File Transfers

To demonstrate real-world performance, we have three test levels representing the type of data often stored on portable storage. The first involves transferring a Blu-ray ISO of a popular movie to the drives. This is a sequential transfer of large blocks.

In the second test, we transfer the entire directory of rFactor, a PC video game. In this metric, small and large blocks of information are being moved.

The third test involves a 15.2TB directory of files similar to what you have in your My Documents folder. We're mixing photos, Microsoft Office documents, MP3s, PDFs and a couple of small games.

In all three tests, SanDisk's 240GB Extreme 500 Portable SSD performs well compared to the rest of the field. Most power users won't see a difference between the flash-based products.


Overall, we like SanDisk's Extreme 500 Portable SSD and have only one complaint we'd change if given the chance. The drive performs well, and if you use it for backup, you'll enjoy its speed over USB 3.0. It's a pleasant surprise, then, that the Extreme 500 also sells for a reasonable price. It would be difficult to find a better solution at these capacity points.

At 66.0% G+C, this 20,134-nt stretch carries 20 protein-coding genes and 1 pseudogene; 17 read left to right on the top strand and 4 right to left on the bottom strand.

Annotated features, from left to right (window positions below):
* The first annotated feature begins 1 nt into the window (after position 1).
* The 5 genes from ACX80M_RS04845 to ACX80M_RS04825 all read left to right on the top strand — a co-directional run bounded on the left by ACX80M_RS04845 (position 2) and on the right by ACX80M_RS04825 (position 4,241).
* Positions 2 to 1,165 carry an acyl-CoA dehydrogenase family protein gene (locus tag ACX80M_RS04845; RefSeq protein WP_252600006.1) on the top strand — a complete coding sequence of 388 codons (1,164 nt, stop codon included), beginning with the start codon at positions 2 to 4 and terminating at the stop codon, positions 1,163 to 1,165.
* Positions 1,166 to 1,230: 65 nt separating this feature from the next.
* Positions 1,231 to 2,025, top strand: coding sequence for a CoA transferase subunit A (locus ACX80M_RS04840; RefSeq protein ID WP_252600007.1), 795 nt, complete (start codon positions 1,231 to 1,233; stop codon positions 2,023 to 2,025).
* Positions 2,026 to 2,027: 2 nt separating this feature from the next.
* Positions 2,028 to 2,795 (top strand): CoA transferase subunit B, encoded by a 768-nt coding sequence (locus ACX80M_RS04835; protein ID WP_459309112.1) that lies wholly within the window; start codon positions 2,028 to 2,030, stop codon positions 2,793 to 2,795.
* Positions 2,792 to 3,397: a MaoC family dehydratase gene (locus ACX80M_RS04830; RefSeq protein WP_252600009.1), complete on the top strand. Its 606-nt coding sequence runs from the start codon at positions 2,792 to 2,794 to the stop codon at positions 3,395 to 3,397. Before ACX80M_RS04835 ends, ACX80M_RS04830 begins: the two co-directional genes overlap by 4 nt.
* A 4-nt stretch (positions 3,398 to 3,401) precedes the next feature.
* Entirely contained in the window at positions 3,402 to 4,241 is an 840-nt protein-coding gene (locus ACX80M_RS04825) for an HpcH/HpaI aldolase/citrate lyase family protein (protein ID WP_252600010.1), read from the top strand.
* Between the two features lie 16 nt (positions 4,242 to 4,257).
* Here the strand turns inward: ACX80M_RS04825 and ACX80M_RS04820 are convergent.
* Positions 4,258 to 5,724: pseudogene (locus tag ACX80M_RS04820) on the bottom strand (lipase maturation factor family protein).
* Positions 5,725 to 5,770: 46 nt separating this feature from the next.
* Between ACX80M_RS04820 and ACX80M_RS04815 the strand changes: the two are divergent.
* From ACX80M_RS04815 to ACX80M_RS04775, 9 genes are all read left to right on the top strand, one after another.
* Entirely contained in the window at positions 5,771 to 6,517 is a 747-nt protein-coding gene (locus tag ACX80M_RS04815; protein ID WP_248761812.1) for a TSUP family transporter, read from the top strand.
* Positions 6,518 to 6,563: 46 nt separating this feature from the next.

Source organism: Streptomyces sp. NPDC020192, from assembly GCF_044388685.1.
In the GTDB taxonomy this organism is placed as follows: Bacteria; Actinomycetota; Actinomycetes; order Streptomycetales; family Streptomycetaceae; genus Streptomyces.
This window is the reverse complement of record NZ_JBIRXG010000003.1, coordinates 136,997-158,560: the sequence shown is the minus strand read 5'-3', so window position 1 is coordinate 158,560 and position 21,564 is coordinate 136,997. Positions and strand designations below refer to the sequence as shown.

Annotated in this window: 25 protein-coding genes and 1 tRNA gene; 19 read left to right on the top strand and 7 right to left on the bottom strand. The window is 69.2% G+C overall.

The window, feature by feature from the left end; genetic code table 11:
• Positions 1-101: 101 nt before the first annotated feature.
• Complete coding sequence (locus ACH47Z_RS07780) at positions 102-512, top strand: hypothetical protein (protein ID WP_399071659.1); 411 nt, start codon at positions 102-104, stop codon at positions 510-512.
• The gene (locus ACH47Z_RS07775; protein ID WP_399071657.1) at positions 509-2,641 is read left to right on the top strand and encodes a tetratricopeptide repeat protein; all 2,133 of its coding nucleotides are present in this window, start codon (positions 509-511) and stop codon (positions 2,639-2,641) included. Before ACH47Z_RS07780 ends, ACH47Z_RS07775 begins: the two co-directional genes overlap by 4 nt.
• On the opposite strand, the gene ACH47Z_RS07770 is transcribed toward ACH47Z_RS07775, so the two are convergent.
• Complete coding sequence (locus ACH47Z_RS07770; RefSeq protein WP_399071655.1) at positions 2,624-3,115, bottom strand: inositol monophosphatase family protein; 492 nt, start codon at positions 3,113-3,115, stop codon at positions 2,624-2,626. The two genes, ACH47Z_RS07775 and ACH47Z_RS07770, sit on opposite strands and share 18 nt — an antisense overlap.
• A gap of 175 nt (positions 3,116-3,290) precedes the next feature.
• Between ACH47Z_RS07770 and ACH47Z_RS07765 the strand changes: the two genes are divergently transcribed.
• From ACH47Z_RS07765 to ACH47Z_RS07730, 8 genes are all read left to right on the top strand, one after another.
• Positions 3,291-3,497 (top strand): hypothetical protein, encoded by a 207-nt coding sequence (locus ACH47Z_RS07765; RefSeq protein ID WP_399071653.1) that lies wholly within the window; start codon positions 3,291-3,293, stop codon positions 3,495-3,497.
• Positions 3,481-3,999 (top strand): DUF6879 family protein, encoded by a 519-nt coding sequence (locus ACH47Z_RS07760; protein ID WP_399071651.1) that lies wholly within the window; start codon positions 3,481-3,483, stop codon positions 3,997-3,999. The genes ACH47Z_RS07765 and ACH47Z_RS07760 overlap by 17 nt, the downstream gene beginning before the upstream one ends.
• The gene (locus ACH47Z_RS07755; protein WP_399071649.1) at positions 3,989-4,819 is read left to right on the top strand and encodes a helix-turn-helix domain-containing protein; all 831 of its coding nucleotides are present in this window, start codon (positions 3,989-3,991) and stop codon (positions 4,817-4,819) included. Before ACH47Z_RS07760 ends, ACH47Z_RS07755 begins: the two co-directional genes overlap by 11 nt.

In our testing, we found the Extreme 500 Portable SSD to be on par with Samsung's Portable T3 SSD, even though one is a 240GB drive and the other rocks a full 2TB. The Extreme 500 reads as fast as the T3 and is only slightly slower when writing data. Unlike older portable SSDs, this latest generation serves up more consistent write performance thanks to tailor-made firmware, more over-provisioning and the general adoption of UASP by motherboard manufacturers.

A quick search on Newegg shows us that the Extreme 500 is tied for lowest-priced product in its segment, matching Samsung's 256GB T3. We'd like to compare both drives side-by-side at the same capacity point to compare their performance, apples to apples. Physically, the SanDisk model is a little larger than the T3, but it also gives you additional shock, dust and splash protection. 

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Chris Ramseyer is a Contributing Editor for Tom's Hardware, covering Storage. Follow him on Twitter and on Facebook.